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On Catalonia’s Costa Brava, 45 minutes from Girona, lies the small town of Figueres, the birthplace of surrealist artist Salvador Dali and home to the Teatre-Museu Gala Salvador Dali. Apart from the Dali museum, Figueres is a lively and vibrant town with great restaurants, local boutiques, interesting architecture and dreamy beaches only a short drive away.
History of Figueres
According to documents from the Sant Pere Monastery, the establishment of the town of Figueres took place around the 10th century. It was of little significance until it was made a Royal Town in 1267 by King James I of Aragon. A castle was built between 1753 and 1766 and its presence reshaped Figueres, which became a wealthier and more populated town. The following century, La Rambla was built over a dry riverbed and became the centre of the town. Some of the trees that line La Rambla today were planted in 1864. In 1904, the town’s most famous resident, Dali, was born.
During the Spanish Civil War, Figueres was one of the most heavily bombed Catalan cities and with thousands of people passing through the town on their way to exile, there weredali many deaths. Some estimate the number of bombing victims could be as high as 400.
Figueres began to recover in the 1950s and the Dali museum has been a major drawcard for tourists over the years.
What to See in Figueres
A visit to Figueres would not be complete without visiting the endlessly fascinating Teatre-Museu Dalí, otherwise known as the Salvador Dali Museum. The second most visited museum in Spain, the Dali museum is housed in a red, castle-like building studded with croissants and topped with giant white eggs and Oscar-like golden statues on the roof. The building itself is an amazing and bizarre work of art, as Dali intended. Dali wanted the entire experience of visiting the museum to be a surrealist journey and you will find exhibits full of the unexpected including optical illusions and controversial pieces. While you won’t find Dali’s most famous works here, it offers a unique insight into the artist’s imagination. You can also visit his grave – Dali is buried in the crypt at the basement of the museum. If you’re interested in continuing a tour of Dali’s life, you can visit the house he was born in on a nearby street. It is not a museum but is an interesting spot for Dali fans.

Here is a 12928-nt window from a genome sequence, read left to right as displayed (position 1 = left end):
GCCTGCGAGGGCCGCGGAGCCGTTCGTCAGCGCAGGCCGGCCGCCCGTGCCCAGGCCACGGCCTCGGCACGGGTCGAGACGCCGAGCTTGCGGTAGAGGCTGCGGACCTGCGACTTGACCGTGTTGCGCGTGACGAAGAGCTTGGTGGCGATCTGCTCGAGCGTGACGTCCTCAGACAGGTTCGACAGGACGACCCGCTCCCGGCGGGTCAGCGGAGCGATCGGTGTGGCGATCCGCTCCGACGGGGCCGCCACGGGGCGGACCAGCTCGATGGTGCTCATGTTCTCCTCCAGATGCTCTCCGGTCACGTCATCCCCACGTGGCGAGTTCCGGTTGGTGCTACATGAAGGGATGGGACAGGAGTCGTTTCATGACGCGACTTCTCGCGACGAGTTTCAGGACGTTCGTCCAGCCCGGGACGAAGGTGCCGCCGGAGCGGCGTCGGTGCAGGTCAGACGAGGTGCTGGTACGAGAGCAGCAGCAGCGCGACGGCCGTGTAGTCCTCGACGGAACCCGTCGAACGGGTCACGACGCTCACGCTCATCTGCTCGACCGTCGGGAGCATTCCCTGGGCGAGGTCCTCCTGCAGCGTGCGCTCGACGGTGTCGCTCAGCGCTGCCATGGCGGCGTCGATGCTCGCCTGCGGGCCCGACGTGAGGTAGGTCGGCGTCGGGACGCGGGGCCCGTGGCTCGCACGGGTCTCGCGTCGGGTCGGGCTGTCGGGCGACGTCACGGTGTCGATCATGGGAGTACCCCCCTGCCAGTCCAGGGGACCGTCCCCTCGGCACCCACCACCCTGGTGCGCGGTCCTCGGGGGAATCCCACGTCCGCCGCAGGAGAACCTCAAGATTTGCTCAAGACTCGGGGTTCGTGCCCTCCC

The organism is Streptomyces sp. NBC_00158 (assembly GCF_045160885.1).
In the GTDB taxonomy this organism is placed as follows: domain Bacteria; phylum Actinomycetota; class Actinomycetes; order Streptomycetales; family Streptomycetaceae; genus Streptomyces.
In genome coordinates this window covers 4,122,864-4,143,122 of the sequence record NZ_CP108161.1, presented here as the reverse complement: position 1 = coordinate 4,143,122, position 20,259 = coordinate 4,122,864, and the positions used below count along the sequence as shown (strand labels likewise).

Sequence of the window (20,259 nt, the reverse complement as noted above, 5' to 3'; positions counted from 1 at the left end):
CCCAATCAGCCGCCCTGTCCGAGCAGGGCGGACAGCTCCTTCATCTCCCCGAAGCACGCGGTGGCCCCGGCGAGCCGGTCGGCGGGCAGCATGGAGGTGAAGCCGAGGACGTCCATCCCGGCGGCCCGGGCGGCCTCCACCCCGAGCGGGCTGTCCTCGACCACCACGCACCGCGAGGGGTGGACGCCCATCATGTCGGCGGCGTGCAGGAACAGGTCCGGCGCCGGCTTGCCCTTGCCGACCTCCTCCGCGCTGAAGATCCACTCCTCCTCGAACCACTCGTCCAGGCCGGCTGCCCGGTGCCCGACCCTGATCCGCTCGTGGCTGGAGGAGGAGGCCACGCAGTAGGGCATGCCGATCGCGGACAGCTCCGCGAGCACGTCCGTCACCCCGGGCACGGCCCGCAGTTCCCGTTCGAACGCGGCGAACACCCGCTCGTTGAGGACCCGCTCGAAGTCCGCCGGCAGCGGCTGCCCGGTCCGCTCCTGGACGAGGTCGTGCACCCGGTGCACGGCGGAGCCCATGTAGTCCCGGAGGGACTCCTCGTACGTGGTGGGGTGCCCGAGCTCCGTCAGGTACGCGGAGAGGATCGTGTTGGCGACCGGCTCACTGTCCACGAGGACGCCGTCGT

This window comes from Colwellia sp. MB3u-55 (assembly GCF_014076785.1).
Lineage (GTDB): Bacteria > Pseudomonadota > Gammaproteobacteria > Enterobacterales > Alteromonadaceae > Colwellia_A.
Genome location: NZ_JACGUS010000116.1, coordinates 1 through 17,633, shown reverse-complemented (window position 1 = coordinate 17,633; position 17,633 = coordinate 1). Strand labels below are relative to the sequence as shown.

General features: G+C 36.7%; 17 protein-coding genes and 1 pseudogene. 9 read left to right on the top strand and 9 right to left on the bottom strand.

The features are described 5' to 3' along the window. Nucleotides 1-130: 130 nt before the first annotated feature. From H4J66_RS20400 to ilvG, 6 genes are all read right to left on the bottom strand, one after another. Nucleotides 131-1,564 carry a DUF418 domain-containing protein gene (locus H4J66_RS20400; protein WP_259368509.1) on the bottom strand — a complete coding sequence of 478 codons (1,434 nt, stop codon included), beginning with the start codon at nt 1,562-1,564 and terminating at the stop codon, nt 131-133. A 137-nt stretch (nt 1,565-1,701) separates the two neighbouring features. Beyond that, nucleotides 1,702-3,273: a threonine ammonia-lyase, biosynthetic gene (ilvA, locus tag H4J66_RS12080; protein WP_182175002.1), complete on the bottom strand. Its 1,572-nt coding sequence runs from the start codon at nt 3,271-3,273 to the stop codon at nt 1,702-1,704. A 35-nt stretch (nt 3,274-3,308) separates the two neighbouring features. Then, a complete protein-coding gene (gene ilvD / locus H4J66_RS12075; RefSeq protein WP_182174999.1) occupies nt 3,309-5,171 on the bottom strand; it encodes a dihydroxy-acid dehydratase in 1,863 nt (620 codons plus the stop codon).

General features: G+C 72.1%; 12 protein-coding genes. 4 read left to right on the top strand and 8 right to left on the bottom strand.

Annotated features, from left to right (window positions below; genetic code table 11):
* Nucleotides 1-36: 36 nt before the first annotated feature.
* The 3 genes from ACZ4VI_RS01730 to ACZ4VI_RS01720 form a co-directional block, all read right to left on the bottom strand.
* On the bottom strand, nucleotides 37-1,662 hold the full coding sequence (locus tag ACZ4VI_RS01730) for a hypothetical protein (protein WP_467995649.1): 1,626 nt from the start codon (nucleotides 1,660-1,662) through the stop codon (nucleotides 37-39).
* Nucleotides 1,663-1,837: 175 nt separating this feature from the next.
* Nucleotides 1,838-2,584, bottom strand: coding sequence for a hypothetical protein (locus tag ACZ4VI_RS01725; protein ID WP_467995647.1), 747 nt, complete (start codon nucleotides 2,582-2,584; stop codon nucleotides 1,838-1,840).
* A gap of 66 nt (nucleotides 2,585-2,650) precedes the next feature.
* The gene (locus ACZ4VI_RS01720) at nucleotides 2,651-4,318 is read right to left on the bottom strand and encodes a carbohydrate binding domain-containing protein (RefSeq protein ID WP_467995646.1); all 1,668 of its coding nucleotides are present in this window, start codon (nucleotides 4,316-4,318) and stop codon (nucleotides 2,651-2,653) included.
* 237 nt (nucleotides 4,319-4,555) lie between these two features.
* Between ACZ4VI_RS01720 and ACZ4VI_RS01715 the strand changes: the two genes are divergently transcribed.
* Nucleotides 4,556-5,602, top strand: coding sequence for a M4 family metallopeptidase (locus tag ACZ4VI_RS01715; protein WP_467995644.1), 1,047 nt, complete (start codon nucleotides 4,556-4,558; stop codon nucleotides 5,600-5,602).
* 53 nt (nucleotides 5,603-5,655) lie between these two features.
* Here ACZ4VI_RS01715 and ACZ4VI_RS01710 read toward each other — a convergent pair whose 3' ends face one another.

Figueres’ impressive 18th-century fortress, the Castell de Sant Ferran, is another attraction of the city, about a twenty-minute walk from the Dali Theatre-Museum. The fortress itself is a feat of military engineering, occupying an area of 320,000 sq metres with cisterns underneath the courtyard able to hold up to 10 million litres of water. At one point, the castle would have been able to support 6,000 troops. Visitors can stroll around the barracks and warehouses and admire the panoramic views of the Emporda plain, the scenery of the Girona countryside and the Pyrenees mountains.
There are also a handful of interesting museums in Figueres, including the Museu De L’Empordà, which houses one of the most impressive collections of art in the province of Girona.
Once you feel you’ve done your tour of Figueres, you may be interested in visiting the seaside town of Cadaques, just 35 km away. Dali’s family had a summer house in this tiny fishing village and the artist spent much of his childhood here. Picturesque and charming, there are more Dali sights to visit here as well as cobblestone lanes, boutique shops and a beautiful harbour.
If you’re interested in Figueres or are something of a Dali aficionado, you may be interested in our Barcelona tour. While we stay in Barcelona, on this tour, there is a day trip to Figueres where we visit the Dali museum as well as the Dali castle, Pubol. We also visit Figueres on our Discover Spain tour.
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